Aging mentally and physically can become difficult to see and do, but through the help of others together they create smiles and memorable moments.
NDSU student organization Gerontology club has grown and impacts the elderly within the community, by educating and providing volunteering moments for students.
The president and vice president of the Gerontology club were able to answer questions about the goals of the organization. Anna Montgomery, President of Gerontology club, is a fifth-year student majoring in Behavioral Statistics and Psychology. Rachel Westphal, Vice President, is a Senior majoring in Psychology.
“Our club is primarily educating people in the needs of helping the elderly people in our community and then reaching out to those in our community who need help,” Montgomery explained.
The Gerontology Club works with nursing homes and trying to become more involved in the Alzheimer’s Association and other types of organizations that correlate to bring more information and awareness.
“The majority of our club are nursing students, we did start it from a psych perspective – because we are going to be pairing it with the Gerontology minor – we have HDFS, Nursing, Psych, and we do have a Social Work major as well,” Westphal shared.
Gerontology is a relatively new club, for this is its second semester being a club. Danielle Freitage majored in Gerontology Psychology and graduated Spring 2017, but not before creating the club. “She had this absolute love for old people and helping the elderly and she just was really empowered by that – made us all want – to chip in and help,” Montgomery shared.
Montgomery and Westphal were a part of the creating process. “We (Westphal and Freitag) could get into really great talks about mental health – as aging progressed, and it just became something that I realized effects most people’s lives, so even if we don’t think it does, and I really like the volunteering aspect of it because I just like to do things more hands on,” Westphal said.
The creator of the club truly influenced the current president and vice president for, “She (Freitag) talked me into being a nurse assistant, and through that job I realized that there’s a great need for help – in that field; in working with the elderly,” Montgomery said.
Why do people join the club?
“A lot of people are joining the club for volunteer experience and especially with people who are going into nursing and different areas that are working with the elderly it’s a good way to open up that line of communication and get hands-on experience working with the elderly that they might do in their future,” Montgomery explained.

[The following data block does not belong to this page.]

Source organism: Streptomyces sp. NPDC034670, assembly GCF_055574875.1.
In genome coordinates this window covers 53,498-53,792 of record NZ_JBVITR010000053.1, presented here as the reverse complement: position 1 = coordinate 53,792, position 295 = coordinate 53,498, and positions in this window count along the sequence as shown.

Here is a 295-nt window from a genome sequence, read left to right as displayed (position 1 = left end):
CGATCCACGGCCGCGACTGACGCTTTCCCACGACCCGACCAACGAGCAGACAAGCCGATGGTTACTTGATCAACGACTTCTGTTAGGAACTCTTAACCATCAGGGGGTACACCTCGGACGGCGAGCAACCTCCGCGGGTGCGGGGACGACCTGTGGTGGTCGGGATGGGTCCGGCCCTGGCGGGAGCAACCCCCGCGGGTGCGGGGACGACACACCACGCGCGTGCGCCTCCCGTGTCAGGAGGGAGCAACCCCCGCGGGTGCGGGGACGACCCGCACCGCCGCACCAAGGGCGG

“It also helps create a focus for the people, when they’re going through school a lot of people say ‘oh I want to work with children’ and they don’t really consider elderly so when they come and they hang out with us and do the fun things we do they kind of see that it’s not the stereotypical grumpy old person,” Westphal added.
The club has multiple different events, but most of the events are primarily focused on volunteering. They also have meetings, where they talk about different careers and different programs that they could become involved with.
The club also has an event coming up where they will be making Thanksgiving crafts with the Alzheimer’s unit in a local nursing home.
They also have an “Adopt-A-Grandparent-Program” where people pick an elderly person to visit once a week with, which requires dedication to that person.
A memorable moment for the president and vice president was the fall event last year, of pumpkin painting with people in a nursing home. Everyone picked one elderly person to paint a pumpkin with. “It was – a lot of fun because it made the people really smile and it made them happy to have all these people there and spending time with them – and they all kept their pumpkins in their rooms,” Montgomery shared.
This club can change student’s perspectives and make them see a whole new side of things. “I think a lot of people haven’t really stepped foot and especially in different Alzheimer units, people our age don’t always get to see how it progresses in different people and it can really change their view on the elderly and also see how fun they can be and open up,” Montgomery explained.
Through this club they have met memorable people, like a man who recently passed away was a World War II veteran, “he made me smile all the time,” Montgomery smiled.
Although the club is very new it has grown rapidly in its short time, beginning with 20-30 people and now having around 60 members.
The Gerontology brings a new perspective and educational basis for those interested in the elderly and mental aging. It makes a difference for those visited in the nursing homes, “The majority of people are very happy – they talk way more when a bunch of people are there to see them,” Montgomery shared.